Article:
Defense Date


Document Type


Degree Name

Doctor of Philosophy



First Advisor

Dr. Katharine Moore Tibbetts

Second Advisor

Dr. Ka Un Lao


A radical cation is a molecule that has one unpaired electron that holds a positive charge. The unpaired electron within a radical cation causes the molecule to be reactive. The high reactivity of these species allows for radical cations to be commonly studied experimentally using mass spectrometry and other multi-mass imaging techniques. However, these methods often cannot resolve the reaction mechanisms for these fast reactions. Specifically, radical cation rearrangement mechanisms are particularly unresolved within experiments. For this reason, radical cation rearrangements are computationally investigated to explain complex reaction pathways for processes to understand reactions leading to the initiation of detonation in organic explosives and DNA radiation damage.

Rearrangement and fragmentation of nitroaromatic energetic molecules have been subject to extensive theoretical investigation to gain insight into the fragmentation pathways of the military explosive 2,4,6-trinitrotoluene (TNT). However, the decomposition mechanism of TNT is quite expensive to model outright. Therefore, smaller, more simplified models of TNT such as nitrotoluenes are studied. In the o-nitrotoluene cation, detonation is simulated with the direct cleavage of the C-NO2 bond. Interestingly, dissociation also occurs as the methyl group can undergo cleavage of the C-H bond creating a hydrogen transfer (HT) from the methyl to the nitro group. When investigated with DFT and pump-probe measurements with mass spectrometric detection, the H atom attack formed the aci-nitro tautomer as soon as 20−60 fs after ionization. Once formed, the aci-nitro tautomer spontaneously loses -OH to form C7H6NO+ through proposed singlet and triplet pathways. Subsequent fragmentation pathways leading to the formation of dissociation products C7H6NO, C7H7, and C6H6N were also calculated.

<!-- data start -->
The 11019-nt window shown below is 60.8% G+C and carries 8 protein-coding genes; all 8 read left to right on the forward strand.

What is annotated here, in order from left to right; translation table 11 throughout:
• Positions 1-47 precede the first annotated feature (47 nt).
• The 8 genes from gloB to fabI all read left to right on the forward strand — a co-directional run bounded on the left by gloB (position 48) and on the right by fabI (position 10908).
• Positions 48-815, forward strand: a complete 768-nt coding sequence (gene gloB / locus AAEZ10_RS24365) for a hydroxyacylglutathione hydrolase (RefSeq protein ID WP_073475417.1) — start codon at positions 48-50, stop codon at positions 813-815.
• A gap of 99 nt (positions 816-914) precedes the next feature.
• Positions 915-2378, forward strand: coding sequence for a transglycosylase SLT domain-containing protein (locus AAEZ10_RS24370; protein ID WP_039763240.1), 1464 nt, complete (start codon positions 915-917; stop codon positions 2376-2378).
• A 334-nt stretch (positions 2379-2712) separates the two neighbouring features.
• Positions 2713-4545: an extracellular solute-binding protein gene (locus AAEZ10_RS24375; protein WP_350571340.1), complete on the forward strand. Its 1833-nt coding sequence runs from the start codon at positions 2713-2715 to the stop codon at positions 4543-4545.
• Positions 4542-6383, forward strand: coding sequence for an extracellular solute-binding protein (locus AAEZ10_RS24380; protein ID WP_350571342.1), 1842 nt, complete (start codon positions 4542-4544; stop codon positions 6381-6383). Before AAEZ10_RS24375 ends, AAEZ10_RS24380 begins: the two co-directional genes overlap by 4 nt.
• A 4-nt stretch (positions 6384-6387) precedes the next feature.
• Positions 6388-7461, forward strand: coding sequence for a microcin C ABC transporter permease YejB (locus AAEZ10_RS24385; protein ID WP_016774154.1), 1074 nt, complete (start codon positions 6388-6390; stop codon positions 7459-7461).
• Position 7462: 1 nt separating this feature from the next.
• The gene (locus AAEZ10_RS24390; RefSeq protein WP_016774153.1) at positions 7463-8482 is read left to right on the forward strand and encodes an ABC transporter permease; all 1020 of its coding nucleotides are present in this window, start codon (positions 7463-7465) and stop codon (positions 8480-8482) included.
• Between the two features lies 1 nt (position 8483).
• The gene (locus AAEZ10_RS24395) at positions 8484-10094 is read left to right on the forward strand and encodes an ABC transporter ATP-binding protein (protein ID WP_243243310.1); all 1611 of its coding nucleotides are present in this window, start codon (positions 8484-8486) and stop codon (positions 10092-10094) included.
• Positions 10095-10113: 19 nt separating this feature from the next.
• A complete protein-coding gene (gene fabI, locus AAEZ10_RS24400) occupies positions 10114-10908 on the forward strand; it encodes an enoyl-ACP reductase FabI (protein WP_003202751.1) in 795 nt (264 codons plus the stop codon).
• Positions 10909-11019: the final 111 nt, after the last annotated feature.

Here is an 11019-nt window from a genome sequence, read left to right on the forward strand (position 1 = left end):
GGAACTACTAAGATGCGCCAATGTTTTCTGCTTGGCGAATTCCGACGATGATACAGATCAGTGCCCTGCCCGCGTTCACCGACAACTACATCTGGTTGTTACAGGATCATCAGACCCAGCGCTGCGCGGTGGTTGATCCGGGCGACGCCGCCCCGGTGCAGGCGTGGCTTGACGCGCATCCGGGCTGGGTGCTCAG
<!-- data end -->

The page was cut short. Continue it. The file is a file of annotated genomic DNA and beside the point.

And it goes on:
As compared to o-nitrotoluene, m- and p-nitrotoluene dissociate similarly as they undergo a nitro-nitrite rearrangement to create nitrite groups on the ring, rather than nitro groups. This nitro-nitrite rearrangement (NNR) was studied in nitromethane, the smallest organic-nitro compound. Using pump-probe femtosecond laser photoionization mass spectroscopy, coupled-cluster theory, and ab initio molecular dynamics, the nitromethane cation (NM+) fragments into CH3+, NO2+, and NO+. From theoretical analysis, NO2+ and CH3+ were formed through direct cleavage of the C-N bond, whereas NO+ forms spontaneously upon NNR of the NM+ cation. Direct ionization into the electronically excited D1 or D2 states by the pump pulse provides sufficient excess energy to initiate the NNR pathway. With excess energy stored in the NNR transition state, molecular dynamics simulations indicated that NNR requires 660 ± 230 fs and was typically followed by rapid NO+ loss 100-200 fs later. Experimentally, the fragmentation pathways to NO+ and CH3+ were in competition, with an associated decay timescale of ~ 480 ± 209 which is similar to the computed NNR timescale of ~ 435 ± 209 fs with added excess energy. This result suggests that CH3+ is formed by further excitation of the NM+ initially ionized into the D1 or D2 states before it undergoes NNR. Finally, the dissociation to NO+ from NM+ was assigned to a D0 → D2 transition.

As with TNT, the DNA backbone is quite expensive to computationally investigate outright. Therefore, smaller organic phosphates and phosphonates, such as DMMP, DIMP, DEMP, and TMP, were computationally studied to understand radiation-induced damage along the DNA backbone. Radiation damage occurs when one-electron oxidation of the phosphate forms sugar radicals and induces lesions, thus contributing to single and double-strand breaks along the backbone. From preliminary computational investigations, coupled with experimental data using pump-probe techniques, there are different fragmentation pathways between DMMP, DIMP, and DEMP. Experimentally, hydrogen atom shifts were observed for all atoms. This mechanism could be the mechanism for which experimentally observed sugar radicals are formed.


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